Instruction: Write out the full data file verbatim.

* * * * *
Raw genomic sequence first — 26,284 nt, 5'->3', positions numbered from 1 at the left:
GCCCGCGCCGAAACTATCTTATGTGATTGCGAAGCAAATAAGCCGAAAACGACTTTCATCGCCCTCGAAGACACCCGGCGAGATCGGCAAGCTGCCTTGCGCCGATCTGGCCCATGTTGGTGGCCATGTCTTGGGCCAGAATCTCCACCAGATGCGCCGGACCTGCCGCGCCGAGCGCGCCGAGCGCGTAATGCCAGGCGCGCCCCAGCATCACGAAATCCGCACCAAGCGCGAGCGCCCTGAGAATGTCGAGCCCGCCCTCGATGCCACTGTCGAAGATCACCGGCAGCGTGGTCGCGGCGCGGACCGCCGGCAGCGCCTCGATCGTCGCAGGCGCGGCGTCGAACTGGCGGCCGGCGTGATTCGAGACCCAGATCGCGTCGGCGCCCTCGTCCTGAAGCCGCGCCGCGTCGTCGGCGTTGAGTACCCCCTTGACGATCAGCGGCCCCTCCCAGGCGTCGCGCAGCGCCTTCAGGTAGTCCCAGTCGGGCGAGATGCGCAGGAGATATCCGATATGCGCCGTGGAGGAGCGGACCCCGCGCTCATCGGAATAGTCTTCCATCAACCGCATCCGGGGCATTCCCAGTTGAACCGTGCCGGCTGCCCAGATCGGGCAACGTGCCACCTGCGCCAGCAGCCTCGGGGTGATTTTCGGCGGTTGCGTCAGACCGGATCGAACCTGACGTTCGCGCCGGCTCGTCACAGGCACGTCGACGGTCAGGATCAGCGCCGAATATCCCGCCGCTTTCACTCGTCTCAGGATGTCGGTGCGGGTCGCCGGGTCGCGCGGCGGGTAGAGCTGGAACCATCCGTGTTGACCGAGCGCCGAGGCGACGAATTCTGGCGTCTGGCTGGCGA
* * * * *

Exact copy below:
Raw genomic sequence first — 26,284 nt, 5'->3', positions numbered from 1 at the left:
GCCCGCGCCGAAACTATCTTATGTGATTGCGAAGCAAATAAGCCGAAAACGACTTTCATCGCCCTCGAAGACACCCGGCGAGATCGGCAAGCTGCCTTGCGCCGATCTGGCCCATGTTGGTGGCCATGTCTTGGGCCAGAATCTCCACCAGATGCGCCGGACCTGCCGCGCCGAGCGCGCCGAGCGCGTAATGCCAGGCGCGCCCCAGCATCACGAAATCCGCACCAAGCGCGAGCGCCCTGAGAATGTCGAGCCCGCCCTCGATGCCACTGTCGAAGATCACCGGCAGCGTGGTCGCGGCGCGGACCGCCGGCAGCGCCTCGATCGTCGCAGGCGCGGCGTCGAACTGGCGGCCGGCGTGATTCGAGACCCAGATCGCGTCGGCGCCCTCGTCCTGAAGCCGCGCCGCGTCGTCGGCGTTGAGTACCCCCTTGACGATCAGCGGCCCCTCCCAGGCGTCGCGCAGCGCCTTCAGGTAGTCCCAGTCGGGCGAGATGCGCAGGAGATATCCGATATGCGCCGTGGAGGAGCGGACCCCGCGCTCATCGGAATAGTCTTCCATCAACCGCATCCGGGGCATTCCCAGTTGAACCGTGCCGGCTGCCCAGATCGGGCAACGTGCCACCTGCGCCAGCAGCCTCGGGGTGATTTTCGGCGGTTGCGTCAGACCGGATCGAACCTGACGTTCGCGCCGGCTCGTCACAGGCACGTCGACGGTCAGGATCAGCGCCGAATATCCCGCCGCTTTCACTCGTCTCAGGATGTCGGTGCGGGTCGCCGGGTCGCGCGGCGGGTAGAGCTGGAACCATCCGTGTTGACCGAGCGCCGAGGCGACGAATTCTGGCGTCTGGCTGGCGA